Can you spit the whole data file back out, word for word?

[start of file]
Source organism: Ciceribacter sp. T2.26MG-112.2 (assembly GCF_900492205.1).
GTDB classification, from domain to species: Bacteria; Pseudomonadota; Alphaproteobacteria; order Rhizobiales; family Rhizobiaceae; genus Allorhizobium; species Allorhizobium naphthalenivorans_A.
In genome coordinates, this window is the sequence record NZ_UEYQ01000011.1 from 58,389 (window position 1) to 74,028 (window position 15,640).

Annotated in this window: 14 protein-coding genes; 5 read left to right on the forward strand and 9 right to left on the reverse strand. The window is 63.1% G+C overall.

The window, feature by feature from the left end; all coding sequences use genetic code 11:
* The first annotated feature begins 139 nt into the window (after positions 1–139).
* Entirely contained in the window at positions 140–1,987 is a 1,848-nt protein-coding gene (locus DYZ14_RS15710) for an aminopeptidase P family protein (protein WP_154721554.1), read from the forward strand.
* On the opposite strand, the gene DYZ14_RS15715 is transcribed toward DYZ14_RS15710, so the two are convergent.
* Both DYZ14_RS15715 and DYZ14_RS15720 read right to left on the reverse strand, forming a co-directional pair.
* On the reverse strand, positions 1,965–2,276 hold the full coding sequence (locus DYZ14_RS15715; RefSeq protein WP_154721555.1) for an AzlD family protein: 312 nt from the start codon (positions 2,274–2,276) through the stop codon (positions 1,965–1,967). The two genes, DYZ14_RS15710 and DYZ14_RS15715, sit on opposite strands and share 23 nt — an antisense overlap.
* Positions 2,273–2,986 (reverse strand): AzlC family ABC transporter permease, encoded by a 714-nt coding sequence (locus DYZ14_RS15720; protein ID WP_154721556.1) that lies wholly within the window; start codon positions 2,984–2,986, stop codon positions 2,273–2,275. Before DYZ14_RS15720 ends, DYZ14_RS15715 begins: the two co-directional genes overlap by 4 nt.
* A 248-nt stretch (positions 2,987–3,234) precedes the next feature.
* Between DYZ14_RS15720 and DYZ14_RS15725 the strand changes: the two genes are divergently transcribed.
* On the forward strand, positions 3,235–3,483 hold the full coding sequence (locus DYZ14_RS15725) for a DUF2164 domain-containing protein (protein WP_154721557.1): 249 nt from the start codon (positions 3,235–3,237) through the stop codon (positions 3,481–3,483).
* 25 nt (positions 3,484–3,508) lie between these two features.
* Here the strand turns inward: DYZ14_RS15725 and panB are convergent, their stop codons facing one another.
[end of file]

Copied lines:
Source organism: Ciceribacter sp. T2.26MG-112.2 (assembly GCF_900492205.1).
GTDB classification, from domain to species: Bacteria; Pseudomonadota; Alphaproteobacteria; order Rhizobiales; family Rhizobiaceae; genus Allorhizobium; species Allorhizobium naphthalenivorans_A.
In genome coordinates, this window is the sequence record NZ_UEYQ01000011.1 from 58,389 (window position 1) to 74,028 (window position 15,640).

Annotated in this window: 14 protein-coding genes; 5 read left to right on the forward strand and 9 right to left on the reverse strand. The window is 63.1% G+C overall.

The window, feature by feature from the left end; all coding sequences use genetic code 11:
* The first annotated feature begins 139 nt into the window (after positions 1–139).
* Entirely contained in the window at positions 140–1,987 is a 1,848-nt protein-coding gene (locus DYZ14_RS15710) for an aminopeptidase P family protein (protein WP_154721554.1), read from the forward strand.
* On the opposite strand, the gene DYZ14_RS15715 is transcribed toward DYZ14_RS15710, so the two are convergent.
* Both DYZ14_RS15715 and DYZ14_RS15720 read right to left on the reverse strand, forming a co-directional pair.
* On the reverse strand, positions 1,965–2,276 hold the full coding sequence (locus DYZ14_RS15715; RefSeq protein WP_154721555.1) for an AzlD family protein: 312 nt from the start codon (positions 2,274–2,276) through the stop codon (positions 1,965–1,967). The two genes, DYZ14_RS15710 and DYZ14_RS15715, sit on opposite strands and share 23 nt — an antisense overlap.
* Positions 2,273–2,986 (reverse strand): AzlC family ABC transporter permease, encoded by a 714-nt coding sequence (locus DYZ14_RS15720; protein ID WP_154721556.1) that lies wholly within the window; start codon positions 2,984–2,986, stop codon positions 2,273–2,275. Before DYZ14_RS15720 ends, DYZ14_RS15715 begins: the two co-directional genes overlap by 4 nt.
* A 248-nt stretch (positions 2,987–3,234) precedes the next feature.
* Between DYZ14_RS15720 and DYZ14_RS15725 the strand changes: the two genes are divergently transcribed.
* On the forward strand, positions 3,235–3,483 hold the full coding sequence (locus DYZ14_RS15725) for a DUF2164 domain-containing protein (protein WP_154721557.1): 249 nt from the start codon (positions 3,235–3,237) through the stop codon (positions 3,481–3,483).
* 25 nt (positions 3,484–3,508) lie between these two features.
* Here the strand turns inward: DYZ14_RS15725 and panB are convergent, their stop codons facing one another.